Sustainability: Removing Ammonia


Ammonia is both manufactured and created naturally. It serves a variety of purposes that are widely considered to be positive, including within fertilizers and cleaning products, and plays a role in the creation of amino acids.

One part nitrogen and three parts hydrogen (NH3), ammonia’s dark side is that exposure to it can cause problems for humans’ health. The chemical “is irritating and corrosive,” reports the New York State Department of Health. “Exposure to high concentrations of ammonia in air causes immediate burning of the nose, throat and respiratory tract.”

So it’s a good idea to keep uncontrolled ammonia out of our environment, which brings us to the latest news from the Sacramento Regional County Sanitation District (Regional San).

This summer, Regional San announced that it had upgraded its wastewater treatment facility to the extent that it now removes more than 99 percent of ammonia from the water it releases into the Sacramento River and that is used for landscape and agricultural irrigation.

That removal is accomplished by a project within a project: the completion of the Biological Nutrient Removal project, a major component of Regional San’s broader, $1.7 billion EchoWater Project.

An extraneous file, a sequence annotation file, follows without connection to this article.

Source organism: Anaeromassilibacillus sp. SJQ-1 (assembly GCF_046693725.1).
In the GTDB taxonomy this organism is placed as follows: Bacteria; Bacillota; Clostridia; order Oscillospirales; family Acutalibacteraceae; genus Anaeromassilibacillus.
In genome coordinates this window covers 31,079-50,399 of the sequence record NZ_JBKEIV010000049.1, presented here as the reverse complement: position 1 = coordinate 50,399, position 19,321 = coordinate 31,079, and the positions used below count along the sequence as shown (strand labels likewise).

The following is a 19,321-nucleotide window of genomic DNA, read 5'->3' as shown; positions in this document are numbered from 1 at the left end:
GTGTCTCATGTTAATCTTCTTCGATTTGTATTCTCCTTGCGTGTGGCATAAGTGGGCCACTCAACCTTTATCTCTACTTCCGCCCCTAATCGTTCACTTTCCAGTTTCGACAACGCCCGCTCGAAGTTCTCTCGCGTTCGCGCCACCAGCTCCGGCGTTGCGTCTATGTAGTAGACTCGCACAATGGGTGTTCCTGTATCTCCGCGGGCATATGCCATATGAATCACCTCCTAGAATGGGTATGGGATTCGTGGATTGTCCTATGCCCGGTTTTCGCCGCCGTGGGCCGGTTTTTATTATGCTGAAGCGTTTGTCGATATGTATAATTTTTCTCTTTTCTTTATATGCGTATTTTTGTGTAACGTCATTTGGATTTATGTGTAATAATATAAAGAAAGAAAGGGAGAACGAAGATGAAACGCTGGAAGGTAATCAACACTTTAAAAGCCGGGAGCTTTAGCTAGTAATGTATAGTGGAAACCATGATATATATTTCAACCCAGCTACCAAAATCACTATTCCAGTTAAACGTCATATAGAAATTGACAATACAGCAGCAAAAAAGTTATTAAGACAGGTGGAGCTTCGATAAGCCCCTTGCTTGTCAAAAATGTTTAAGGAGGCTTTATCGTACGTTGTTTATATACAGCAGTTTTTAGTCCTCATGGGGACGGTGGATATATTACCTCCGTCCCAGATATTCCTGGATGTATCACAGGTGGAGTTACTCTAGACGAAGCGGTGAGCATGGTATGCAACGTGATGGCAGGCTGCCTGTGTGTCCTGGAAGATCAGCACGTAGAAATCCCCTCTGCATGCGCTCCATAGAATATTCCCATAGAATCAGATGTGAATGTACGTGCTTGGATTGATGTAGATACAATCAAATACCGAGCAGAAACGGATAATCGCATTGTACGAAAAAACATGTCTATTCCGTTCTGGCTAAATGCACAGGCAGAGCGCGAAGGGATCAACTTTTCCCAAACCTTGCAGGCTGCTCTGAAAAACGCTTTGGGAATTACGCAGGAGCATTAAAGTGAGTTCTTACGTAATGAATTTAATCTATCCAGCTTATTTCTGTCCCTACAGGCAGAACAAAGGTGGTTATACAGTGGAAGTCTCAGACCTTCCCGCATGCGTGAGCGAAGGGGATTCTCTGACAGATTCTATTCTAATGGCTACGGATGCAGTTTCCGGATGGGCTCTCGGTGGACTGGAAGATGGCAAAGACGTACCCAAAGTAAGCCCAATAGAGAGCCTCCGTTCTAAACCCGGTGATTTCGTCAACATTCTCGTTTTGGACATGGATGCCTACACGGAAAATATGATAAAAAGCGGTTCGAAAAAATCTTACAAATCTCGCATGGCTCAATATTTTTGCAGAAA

Regional San’s former general manager, Prabhakar Somavarapu, says in a press release that the BNR project “benefits the ecosystem and millions of Californians who rely on the Sacramento River as a water source—a clear demonstration of our ongoing commitment to environmental stewardship.”

The upgraded treatment facility is demonstrably large, for sure. It is said to be the size of 18 football fields. On typical days, it handles 130 million gallons of wastewater, but can crank that up to 330 million gallons during the wet (we hope) winter months.

“The BNR site consists of eight large basins lined with thousands of tubes that release oxygen into the wastewater,” explains materials from Regional San. “The oxygen supports bacteria, which remove most of the organic matter and nearly all of the ammonia from the wastewater.”

Regional San’s quest for improving the quality of wastewater release stems from a 2010 order by the state of California that the Sacramento facility be substantially improved. Most of the EchoWater Project funding, some $1.6 billion of it, has been provided in the form of low-interest financing from the state’s Clean Water State Revolving Fund.

EchoWater is expected to be completed on time, in 2023. For more information, visit